A special issue focussed on cultural consumers and copyright, spanning the gap between text and images in the traditional and online space. Andersson (2012) examined the civic (consumer, amateur or fan) world view of cultural consumers in Sweden who download and share content for free. Ren and Montgomery (2012) considered consumer-driven innovation in online literature production in China that occurs when there is a lack of copyright protection. Lee (2012) explored “mange scanlators” who translate Japanese comics into English and share them with others around the world as a new form of cultural intermediaries that create their own markets. Brennan and Savage (2012) presented a framework for ethical commerce between indigenous communities and businesses/consumers. Tillery (2012) provided a professional’s perspective on the publishing industry’s response to the rise of participatory consumption and social networking in the book publishing industry.
Additional research in the traditional and online publishing domains is welcome at Arts and the Market.
2.3.6 Video – music videos and videography
Arts and the Market also embraces and encourages research in the visual domains of video, including music and dance videos, video gaming, and videography. The first steps in these directions are found in more recently published articles. Hong and Kim (2016) unpacked Asian-born celebrity culture and celbrification process using Psy’s Gangnam Style, in the context of contributing to global consumers’ identity struggles, prototypes for global branding strategy, media industry content, and sociocultural transformation. Petr et al. (2015) presented a comprehensive review of the videography research methodology.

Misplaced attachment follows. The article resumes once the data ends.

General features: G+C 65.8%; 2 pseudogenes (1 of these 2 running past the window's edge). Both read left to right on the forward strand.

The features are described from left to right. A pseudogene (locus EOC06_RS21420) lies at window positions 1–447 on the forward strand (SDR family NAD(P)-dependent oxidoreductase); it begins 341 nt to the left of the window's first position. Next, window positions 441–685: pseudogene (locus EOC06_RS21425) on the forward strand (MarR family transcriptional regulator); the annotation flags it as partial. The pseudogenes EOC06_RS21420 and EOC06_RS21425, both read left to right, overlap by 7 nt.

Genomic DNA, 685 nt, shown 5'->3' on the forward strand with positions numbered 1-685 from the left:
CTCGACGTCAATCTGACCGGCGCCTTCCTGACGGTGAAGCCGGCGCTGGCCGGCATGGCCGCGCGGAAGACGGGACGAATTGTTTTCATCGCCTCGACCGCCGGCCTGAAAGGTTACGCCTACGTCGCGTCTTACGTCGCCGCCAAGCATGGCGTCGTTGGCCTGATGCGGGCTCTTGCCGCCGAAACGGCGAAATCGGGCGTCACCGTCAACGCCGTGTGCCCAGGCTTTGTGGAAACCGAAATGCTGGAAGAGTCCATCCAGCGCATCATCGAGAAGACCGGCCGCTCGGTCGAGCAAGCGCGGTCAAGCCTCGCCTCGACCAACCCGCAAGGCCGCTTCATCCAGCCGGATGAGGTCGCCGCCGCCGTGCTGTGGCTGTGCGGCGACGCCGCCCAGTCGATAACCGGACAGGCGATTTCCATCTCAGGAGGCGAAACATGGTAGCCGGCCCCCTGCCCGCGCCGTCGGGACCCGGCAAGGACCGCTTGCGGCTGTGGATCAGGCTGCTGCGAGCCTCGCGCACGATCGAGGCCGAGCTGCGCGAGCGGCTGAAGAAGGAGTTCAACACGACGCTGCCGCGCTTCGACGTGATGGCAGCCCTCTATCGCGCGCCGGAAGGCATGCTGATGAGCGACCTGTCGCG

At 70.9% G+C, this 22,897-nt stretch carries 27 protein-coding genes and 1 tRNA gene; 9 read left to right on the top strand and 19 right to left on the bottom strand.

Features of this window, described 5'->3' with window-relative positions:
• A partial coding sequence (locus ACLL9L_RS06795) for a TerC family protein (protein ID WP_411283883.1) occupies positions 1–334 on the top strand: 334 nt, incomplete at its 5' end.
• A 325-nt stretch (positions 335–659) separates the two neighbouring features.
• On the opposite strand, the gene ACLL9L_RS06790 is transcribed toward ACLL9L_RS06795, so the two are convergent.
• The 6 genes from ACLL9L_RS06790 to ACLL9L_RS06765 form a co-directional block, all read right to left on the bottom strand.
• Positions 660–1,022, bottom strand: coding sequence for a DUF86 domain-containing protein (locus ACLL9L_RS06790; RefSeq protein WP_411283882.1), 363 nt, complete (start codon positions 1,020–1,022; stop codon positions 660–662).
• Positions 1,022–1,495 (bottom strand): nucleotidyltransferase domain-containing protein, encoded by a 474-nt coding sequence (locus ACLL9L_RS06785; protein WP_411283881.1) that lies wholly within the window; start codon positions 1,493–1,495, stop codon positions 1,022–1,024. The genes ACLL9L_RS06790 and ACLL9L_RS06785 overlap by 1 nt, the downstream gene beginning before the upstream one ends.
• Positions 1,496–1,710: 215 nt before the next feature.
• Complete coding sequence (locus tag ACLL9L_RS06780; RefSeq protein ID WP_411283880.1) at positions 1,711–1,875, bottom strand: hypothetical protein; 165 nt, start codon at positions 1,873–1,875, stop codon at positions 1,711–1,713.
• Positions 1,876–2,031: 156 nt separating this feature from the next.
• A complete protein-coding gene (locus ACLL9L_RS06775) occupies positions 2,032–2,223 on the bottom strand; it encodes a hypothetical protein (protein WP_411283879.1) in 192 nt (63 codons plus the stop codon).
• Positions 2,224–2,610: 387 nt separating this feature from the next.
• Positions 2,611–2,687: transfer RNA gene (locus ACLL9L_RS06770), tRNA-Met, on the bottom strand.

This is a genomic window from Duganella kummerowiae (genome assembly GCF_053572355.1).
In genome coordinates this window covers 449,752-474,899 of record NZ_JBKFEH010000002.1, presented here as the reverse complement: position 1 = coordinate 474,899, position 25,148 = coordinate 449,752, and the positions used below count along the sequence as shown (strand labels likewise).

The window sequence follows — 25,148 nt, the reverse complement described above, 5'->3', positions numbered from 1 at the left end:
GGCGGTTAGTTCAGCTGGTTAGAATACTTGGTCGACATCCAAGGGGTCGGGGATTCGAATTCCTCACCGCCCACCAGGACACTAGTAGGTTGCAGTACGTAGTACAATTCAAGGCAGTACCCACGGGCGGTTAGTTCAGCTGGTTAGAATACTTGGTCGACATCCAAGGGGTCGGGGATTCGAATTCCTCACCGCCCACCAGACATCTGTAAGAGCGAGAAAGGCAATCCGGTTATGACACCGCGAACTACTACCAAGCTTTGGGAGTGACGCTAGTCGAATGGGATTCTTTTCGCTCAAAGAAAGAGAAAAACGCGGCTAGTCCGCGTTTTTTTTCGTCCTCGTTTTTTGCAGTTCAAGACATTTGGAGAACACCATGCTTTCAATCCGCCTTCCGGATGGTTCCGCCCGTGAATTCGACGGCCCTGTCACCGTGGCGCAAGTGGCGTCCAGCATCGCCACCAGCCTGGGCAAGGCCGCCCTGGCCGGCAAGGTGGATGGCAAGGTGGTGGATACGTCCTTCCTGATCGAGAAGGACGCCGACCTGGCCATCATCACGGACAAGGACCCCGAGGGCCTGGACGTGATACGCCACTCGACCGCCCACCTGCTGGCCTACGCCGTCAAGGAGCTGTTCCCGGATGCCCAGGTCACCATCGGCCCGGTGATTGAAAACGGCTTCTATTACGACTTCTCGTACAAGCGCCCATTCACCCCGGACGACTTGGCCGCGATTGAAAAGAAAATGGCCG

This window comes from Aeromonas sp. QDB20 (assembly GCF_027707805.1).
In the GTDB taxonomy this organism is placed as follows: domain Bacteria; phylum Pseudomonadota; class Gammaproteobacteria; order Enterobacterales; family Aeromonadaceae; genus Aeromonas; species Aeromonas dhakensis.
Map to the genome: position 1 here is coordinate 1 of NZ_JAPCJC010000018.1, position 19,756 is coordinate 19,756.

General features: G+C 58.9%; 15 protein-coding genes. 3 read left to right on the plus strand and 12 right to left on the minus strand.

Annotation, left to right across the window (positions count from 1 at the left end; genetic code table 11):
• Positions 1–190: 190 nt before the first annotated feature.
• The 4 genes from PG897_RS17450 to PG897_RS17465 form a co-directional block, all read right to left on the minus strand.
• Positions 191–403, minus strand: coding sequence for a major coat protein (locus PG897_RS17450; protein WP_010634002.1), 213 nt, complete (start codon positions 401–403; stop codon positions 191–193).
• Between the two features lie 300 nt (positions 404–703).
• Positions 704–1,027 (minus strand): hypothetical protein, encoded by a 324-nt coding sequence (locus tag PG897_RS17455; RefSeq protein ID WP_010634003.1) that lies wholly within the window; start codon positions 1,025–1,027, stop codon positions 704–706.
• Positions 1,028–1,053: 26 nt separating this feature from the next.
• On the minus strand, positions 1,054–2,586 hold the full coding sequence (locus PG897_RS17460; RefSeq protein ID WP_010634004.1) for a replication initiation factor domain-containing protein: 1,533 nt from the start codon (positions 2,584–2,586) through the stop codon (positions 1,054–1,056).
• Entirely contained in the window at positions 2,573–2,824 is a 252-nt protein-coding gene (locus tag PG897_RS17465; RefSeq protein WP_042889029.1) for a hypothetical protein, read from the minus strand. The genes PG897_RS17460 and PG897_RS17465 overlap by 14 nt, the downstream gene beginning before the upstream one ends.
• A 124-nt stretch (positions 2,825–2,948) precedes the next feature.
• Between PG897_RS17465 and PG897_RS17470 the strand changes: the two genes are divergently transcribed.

3. Summing up the overview
Each of the papers published in Arts and the Market and Arts Marketing: An International Journal makes an important contribution to our understanding of a multitude of topics and issues, including: the tension between arts and commerce; arts marketing issues – value, benefits, segmentation, audience development, promotion, and marketing communications – advertising, e-word of mouth and social media, experiential marketing, atmospherics, design, and architecture; strategic planning; consumer-driven innovation; globalization, ethical commerce, and sustainability issues in the arts; cultural production and distribution processes – including the role of celebrities, and intermediaries; and, technology and its use and impact upon the arts. In addition, special issues have focussed on topics related broadly to arts and the market and include: the business of live music; cultural consumers and copyright; and brands in the arts and cultural sector. The diversity of the contributions found above is also reflected in the methodologies employed to study the multiplicity of topics. Methods and analyses used in the research have included quantitative, qualitative, and multimethod research approaches. Single and multiple case analyses, depth interviews, surveys, diaries, focus groups, introspection, lab experiments, and observations have all been employed, as well as historical analyses, bibliographic analysis, videography, critical discourse analysis, content analysis, thematic analysis, experience sampling and day reconstruction, among others. In addition to research studies, content has included creative insights by arts marketing professionals, book reviews, and comprehensive reviews and visual maps of the domains of arts marketing/management research.